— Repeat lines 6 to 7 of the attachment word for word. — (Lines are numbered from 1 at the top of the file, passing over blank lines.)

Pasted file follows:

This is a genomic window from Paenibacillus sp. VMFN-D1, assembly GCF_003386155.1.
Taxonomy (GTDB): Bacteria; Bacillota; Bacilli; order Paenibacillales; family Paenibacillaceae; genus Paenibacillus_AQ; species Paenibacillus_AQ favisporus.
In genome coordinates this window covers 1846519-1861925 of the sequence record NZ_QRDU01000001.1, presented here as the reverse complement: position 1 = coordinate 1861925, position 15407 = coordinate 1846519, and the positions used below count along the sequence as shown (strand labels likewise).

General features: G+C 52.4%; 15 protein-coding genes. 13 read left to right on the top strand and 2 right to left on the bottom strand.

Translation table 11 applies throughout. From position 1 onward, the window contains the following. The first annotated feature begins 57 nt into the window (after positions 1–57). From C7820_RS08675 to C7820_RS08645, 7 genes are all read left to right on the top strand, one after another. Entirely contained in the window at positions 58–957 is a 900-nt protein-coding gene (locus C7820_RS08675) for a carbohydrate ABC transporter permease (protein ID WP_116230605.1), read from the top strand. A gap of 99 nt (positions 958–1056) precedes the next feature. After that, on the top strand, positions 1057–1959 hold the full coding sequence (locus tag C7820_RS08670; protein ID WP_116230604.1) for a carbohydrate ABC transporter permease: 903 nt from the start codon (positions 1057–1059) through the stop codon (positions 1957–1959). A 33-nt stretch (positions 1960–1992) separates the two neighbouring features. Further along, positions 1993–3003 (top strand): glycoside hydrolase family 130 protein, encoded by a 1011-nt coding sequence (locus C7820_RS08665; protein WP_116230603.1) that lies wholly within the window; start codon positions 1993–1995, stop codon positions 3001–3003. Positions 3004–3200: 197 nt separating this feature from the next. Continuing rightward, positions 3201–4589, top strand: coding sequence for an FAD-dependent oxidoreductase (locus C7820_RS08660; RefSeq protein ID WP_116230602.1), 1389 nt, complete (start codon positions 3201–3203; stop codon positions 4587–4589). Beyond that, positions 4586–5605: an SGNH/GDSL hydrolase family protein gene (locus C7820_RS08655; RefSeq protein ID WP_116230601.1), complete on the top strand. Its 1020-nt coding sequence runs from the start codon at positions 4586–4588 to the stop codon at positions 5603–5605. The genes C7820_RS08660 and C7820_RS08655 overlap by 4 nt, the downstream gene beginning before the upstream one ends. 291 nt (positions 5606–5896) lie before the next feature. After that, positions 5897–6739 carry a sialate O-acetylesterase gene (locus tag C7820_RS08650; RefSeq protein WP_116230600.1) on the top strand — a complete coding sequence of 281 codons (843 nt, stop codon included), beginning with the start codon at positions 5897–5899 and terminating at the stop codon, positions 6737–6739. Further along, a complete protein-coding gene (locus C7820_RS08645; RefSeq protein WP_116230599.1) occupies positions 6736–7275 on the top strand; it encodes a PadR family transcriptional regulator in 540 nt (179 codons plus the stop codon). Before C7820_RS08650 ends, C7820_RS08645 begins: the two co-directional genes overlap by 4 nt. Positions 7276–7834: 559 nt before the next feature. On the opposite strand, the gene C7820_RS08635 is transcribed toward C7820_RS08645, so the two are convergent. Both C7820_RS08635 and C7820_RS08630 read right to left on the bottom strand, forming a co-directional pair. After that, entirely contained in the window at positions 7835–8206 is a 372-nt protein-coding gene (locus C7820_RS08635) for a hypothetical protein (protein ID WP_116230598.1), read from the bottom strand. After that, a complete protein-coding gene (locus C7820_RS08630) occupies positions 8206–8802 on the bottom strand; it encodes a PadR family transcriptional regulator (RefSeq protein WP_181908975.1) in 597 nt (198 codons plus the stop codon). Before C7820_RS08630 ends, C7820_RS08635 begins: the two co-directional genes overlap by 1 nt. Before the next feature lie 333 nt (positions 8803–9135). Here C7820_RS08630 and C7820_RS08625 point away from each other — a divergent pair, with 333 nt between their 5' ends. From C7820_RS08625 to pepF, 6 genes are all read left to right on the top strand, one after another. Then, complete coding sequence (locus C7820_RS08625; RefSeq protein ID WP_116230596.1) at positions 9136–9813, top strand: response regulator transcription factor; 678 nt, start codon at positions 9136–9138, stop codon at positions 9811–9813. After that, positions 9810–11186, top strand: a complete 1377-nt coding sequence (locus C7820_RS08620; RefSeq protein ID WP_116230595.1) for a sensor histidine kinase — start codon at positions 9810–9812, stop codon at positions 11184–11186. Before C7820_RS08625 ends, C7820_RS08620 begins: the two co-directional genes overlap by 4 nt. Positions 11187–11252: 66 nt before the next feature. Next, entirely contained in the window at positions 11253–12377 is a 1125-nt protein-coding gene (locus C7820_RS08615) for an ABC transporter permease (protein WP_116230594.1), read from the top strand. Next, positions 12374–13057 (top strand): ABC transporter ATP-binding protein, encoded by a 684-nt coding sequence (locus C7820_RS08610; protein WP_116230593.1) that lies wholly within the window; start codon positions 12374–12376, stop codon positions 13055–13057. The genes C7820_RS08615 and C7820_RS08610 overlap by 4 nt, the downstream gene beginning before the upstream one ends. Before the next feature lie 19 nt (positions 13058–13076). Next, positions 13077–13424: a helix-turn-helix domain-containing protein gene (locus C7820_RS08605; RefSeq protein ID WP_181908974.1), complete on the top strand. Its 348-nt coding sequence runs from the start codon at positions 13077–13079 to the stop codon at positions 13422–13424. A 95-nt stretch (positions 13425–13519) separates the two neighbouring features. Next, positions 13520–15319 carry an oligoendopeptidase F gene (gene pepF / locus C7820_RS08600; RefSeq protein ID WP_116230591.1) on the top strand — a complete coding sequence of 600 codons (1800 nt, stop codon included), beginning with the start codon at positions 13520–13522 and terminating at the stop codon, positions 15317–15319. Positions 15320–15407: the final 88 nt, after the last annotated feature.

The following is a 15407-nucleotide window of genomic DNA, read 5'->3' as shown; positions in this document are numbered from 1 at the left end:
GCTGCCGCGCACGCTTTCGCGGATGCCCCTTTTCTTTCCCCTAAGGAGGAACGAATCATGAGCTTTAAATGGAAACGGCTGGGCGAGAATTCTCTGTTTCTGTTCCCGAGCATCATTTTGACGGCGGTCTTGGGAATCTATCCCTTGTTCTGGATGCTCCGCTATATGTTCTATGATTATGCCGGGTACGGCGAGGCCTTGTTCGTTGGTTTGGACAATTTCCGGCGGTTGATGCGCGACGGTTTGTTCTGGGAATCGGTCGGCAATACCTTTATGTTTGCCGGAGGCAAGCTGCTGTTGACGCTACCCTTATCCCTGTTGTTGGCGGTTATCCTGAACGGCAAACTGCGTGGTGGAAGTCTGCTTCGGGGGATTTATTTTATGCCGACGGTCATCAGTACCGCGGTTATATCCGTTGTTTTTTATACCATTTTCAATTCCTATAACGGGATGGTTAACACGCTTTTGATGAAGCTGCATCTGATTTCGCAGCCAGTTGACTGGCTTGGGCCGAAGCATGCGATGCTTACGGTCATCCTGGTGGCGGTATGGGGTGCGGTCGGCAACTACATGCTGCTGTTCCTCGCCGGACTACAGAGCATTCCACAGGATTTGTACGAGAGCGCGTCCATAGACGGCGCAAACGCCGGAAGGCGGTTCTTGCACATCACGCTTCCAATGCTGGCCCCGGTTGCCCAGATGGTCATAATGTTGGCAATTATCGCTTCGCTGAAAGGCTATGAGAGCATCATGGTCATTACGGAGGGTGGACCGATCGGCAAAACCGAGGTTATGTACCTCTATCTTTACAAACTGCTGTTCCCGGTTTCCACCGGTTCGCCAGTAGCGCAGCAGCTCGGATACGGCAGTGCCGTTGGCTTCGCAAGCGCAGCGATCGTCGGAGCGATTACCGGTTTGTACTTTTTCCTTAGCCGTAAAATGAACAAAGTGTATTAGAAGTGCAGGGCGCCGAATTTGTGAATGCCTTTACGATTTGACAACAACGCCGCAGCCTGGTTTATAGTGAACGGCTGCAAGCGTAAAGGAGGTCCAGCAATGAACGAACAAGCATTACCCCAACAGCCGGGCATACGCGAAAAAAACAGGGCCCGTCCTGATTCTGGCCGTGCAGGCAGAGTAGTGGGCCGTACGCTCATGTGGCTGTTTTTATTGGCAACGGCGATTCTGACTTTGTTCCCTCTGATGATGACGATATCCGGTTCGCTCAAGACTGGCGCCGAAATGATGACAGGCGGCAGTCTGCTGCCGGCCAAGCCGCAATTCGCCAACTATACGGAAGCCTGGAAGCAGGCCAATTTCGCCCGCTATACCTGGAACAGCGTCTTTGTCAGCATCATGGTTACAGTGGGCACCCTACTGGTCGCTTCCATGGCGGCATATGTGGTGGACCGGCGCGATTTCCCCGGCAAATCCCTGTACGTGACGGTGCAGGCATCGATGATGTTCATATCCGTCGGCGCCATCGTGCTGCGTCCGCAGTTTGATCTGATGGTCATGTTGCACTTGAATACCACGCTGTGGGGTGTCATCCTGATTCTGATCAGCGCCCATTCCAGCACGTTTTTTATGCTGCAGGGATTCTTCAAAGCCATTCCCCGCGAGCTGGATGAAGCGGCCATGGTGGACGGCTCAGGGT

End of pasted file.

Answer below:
The following is a 15407-nucleotide window of genomic DNA, read 5'->3' as shown; positions in this document are numbered from 1 at the left end:
GCTGCCGCGCACGCTTTCGCGGATGCCCCTTTTCTTTCCCCTAAGGAGGAACGAATCATGAGCTTTAAATGGAAACGGCTGGGCGAGAATTCTCTGTTTCTGTTCCCGAGCATCATTTTGACGGCGGTCTTGGGAATCTATCCCTTGTTCTGGATGCTCCGCTATATGTTCTATGATTATGCCGGGTACGGCGAGGCCTTGTTCGTTGGTTTGGACAATTTCCGGCGGTTGATGCGCGACGGTTTGTTCTGGGAATCGGTCGGCAATACCTTTATGTTTGCCGGAGGCAAGCTGCTGTTGACGCTACCCTTATCCCTGTTGTTGGCGGTTATCCTGAACGGCAAACTGCGTGGTGGAAGTCTGCTTCGGGGGATTTATTTTATGCCGACGGTCATCAGTACCGCGGTTATATCCGTTGTTTTTTATACCATTTTCAATTCCTATAACGGGATGGTTAACACGCTTTTGATGAAGCTGCATCTGATTTCGCAGCCAGTTGACTGGCTTGGGCCGAAGCATGCGATGCTTACGGTCATCCTGGTGGCGGTATGGGGTGCGGTCGGCAACTACATGCTGCTGTTCCTCGCCGGACTACAGAGCATTCCACAGGATTTGTACGAGAGCGCGTCCATAGACGGCGCAAACGCCGGAAGGCGGTTCTTGCACATCACGCTTCCAATGCTGGCCCCGGTTGCCCAGATGGTCATAATGTTGGCAATTATCGCTTCGCTGAAAGGCTATGAGAGCATCATGGTCATTACGGAGGGTGGACCGATCGGCAAAACCGAGGTTATGTACCTCTATCTTTACAAACTGCTGTTCCCGGTTTCCACCGGTTCGCCAGTAGCGCAGCAGCTCGGATACGGCAGTGCCGTTGGCTTCGCAAGCGCAGCGATCGTCGGAGCGATTACCGGTTTGTACTTTTTCCTTAGCCGTAAAATGAACAAAGTGTATTAGAAGTGCAGGGCGCCGAATTTGTGAATGCCTTTACGATTTGACAACAACGCCGCAGCCTGGTTTATAGTGAACGGCTGCAAGCGTAAAGGAGGTCCAGCAATGAACGAACAAGCATTACCCCAACAGCCGGGCATACGCGAAAAAAACAGGGCCCGTCCTGATTCTGGCCGTGCAGGCAGAGTAGTGGGCCGTACGCTCATGTGGCTGTTTTTATTGGCAACGGCGATTCTGACTTTGTTCCCTCTGATGATGACGATATCCGGTTCGCTCAAGACTGGCGCCGAAATGATGACAGGCGGCAGTCTGCTGCCGGCCAAGCCGCAATTCGCCAACTATACGGAAGCCTGGAAGCAGGCCAATTTCGCCCGCTATACCTGGAACAGCGTCTTTGTCAGCATCATGGTTACAGTGGGCACCCTACTGGTCGCTTCCATGGCGGCATATGTGGTGGACCGGCGCGATTTCCCCGGCAAATCCCTGTACGTGACGGTGCAGGCATCGATGATGTTCATATCCGTCGGCGCCATCGTGCTGCGTCCGCAGTTTGATCTGATGGTCATGTTGCACTTGAATACCACGCTGTGGGGTGTCATCCTGATTCTGATCAGCGCCCATTCCAGCACGTTTTTTATGCTGCAGGGATTCTTCAAAGCCATTCCCCGCGAGCTGGATGAAGCGGCCATGGTGGACGGCTCAGGGT